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To Question, or not to Question

By Dr. Jagath Asoka

(March 09, Colombo, Sri Lanka Guardian) In my previous article Perdition or Paradise, I talked about our culture of impunity in Sri Lanka. Today, I want to talk about our “Right to Information,” the sacred heart of the body of all freedoms. Our right to information includes the right to seek, receive, and access informationheld by public authorities with regard to information held by government, and our right to convey information without fear of intimidation.

In the United States these laws are known as sunshine laws and in India as Right to Information Act. In 1766, Sweden established Freedom of the Press Act, and over 85 countries around the world have implemented some form of such legislation. In Sri Lanka, we are still waiting for such legislation. Why should you be interested in such legislation? Freedom of information legislation guarantees access to data held by the state. When you make a request, you should receive any government-held information. The person asking for information does not usually have to give an explanation for his or her request, but if the information is not disclosed, the government must give a valid reason. Our government can no longer use terrorism as an excuse to hide information from us. The arguments that are proffered—security and terrorism—are very weak and somewhat dishonest and jingoistic.

In a series of judgments, the Supreme Court of Sri Lanka has held that the Constitution does guarantee a right to information, but we do not have legislation to provide a mechanism through which the public can have access to information. In Sri Lanka, the Freedom of Information Act was drafted, but could not be passed through Parliament. So, the result is, for example, if you want to know what free medicines are available in a Sri Lankan government hospital, you can never get it because there is no mechanism through which the public can have access to that information.

In any democracy, people are the source of every political power, and the legitimacy of any democratic government is created by its people. According to Benjamin Franklin, "In free governments, the rulers are the servants, and the people their superiors and sovereigns." Well, what is sovereignty? The sovereignty of a nation or state is its supreme power within its borders. The sovereignty of an individual is his or her exclusive control of his or her body and life. So, when you elect a person to power, whether that person is your president or village headsman, you use your vote to elect a person to represent you, and you only vest your sovereignty—your power to control your life—in some degree, with that particular person to exercise it in a judicious manner. Your right to know is the only way that you can monitor whether politicians are exercising the powers vested in them in a judicious manner. And monitor you must because five or more years is a long time to trust someone with your sovereignty.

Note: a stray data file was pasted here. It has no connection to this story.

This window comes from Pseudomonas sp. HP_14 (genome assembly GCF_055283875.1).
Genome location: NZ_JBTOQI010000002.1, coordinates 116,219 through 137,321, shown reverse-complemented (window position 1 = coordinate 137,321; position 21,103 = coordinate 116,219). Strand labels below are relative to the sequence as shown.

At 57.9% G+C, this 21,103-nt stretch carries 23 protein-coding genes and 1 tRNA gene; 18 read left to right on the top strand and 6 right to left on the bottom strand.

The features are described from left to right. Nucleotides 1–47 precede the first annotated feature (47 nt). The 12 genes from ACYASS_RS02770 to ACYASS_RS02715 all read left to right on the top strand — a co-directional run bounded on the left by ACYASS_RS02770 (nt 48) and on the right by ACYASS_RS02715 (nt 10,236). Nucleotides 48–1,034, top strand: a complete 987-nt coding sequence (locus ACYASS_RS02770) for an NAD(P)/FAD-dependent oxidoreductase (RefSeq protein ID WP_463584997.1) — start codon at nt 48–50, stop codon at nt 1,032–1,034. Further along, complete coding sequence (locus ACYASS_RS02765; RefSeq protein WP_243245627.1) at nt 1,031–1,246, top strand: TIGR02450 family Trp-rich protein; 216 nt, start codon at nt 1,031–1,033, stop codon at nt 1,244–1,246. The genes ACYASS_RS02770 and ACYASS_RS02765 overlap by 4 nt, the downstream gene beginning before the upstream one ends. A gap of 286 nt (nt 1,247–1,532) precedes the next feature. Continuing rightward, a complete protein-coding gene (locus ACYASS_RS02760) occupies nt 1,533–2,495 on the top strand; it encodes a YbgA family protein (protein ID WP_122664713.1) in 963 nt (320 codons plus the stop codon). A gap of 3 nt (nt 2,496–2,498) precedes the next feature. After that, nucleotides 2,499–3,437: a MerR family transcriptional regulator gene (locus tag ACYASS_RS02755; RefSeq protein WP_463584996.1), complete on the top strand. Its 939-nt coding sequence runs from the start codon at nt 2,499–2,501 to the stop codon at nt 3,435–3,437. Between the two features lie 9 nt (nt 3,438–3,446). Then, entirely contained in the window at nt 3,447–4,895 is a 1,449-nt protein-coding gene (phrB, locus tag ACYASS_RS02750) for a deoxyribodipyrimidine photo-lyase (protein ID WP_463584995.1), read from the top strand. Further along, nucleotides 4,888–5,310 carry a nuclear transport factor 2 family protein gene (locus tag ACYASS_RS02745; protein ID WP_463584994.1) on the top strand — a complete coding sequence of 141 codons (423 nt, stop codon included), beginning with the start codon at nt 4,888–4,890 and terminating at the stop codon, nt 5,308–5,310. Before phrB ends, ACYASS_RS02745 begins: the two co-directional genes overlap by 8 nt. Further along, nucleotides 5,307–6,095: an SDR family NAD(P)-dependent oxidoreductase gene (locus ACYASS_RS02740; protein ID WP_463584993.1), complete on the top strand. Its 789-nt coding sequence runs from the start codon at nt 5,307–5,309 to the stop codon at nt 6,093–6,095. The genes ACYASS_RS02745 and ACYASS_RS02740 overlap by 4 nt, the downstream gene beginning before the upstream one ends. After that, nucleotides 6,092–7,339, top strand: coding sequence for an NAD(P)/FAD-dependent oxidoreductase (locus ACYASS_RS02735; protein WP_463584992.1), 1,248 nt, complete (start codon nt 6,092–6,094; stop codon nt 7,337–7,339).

Does our culture support our right to information? Our culture still carries some remnants of our feudal system and does not encourage us to question our government officials. As a result, most Sri Lankans are reluctant to question their politicians. I have seen many politicians acting like monkeys who have eaten hot peppers when reporters ask them unpalatable questions.

Do we want greater transparency and accountability in our government? Can we handle the truth? The answers to these questions were given by Deepthi Kumara Gunarathne in a recent interview that I watched on Vimeo. During this interview Mr. Gunarathne said something that caught my attention. According to Mr. Gunarathne, Sri Lankans knowingly elect their corrupt politicians. To think that only an informed public can make the right decisions in elections or to say that voters are unaware of corruption and embezzlement of public funds is a fallacy. Our citizens know that our politicians are crooks, yet they elect crooks and give them the power to control their lives in an injudicious manner. The majority knowingly elect corrupt politicians because these politicians support their wicked and rapacious life styles.

Is this the denouement of our thirty year struggle? For thirty years, we struggled to eradicate terrorism in our country. For thirty years, we hated Tamil terrorists because they killed innocent people, flouted the law, and dragged all of us into hell. Now, Sinhala Buddhists are killing Sinhala Buddhists. Whether our political system will become a Leviathan, a totalitarian state having a vast bureaucracy, or not depends on our next election on 08 April 2010. The presidency of Mahinda Rajapaksa is marred by his refusal to clean out the Augean stables of his own administration which is destined to become a Leviathan. I doubt that we will ever produce a Sri Lankan Hercules who is capable of performing the Augean task of clearing away corruption in our country. Democracy is the rule of majority, but it does not mean the majority is always right. The hypothesis—crooks elect crooks—will be tested soon: on 08 April 2010.

I still believe that the majority of Sri Lankans are not crooks. The hypothesis is interesting but too simplistic to explain the outcome of our elections.

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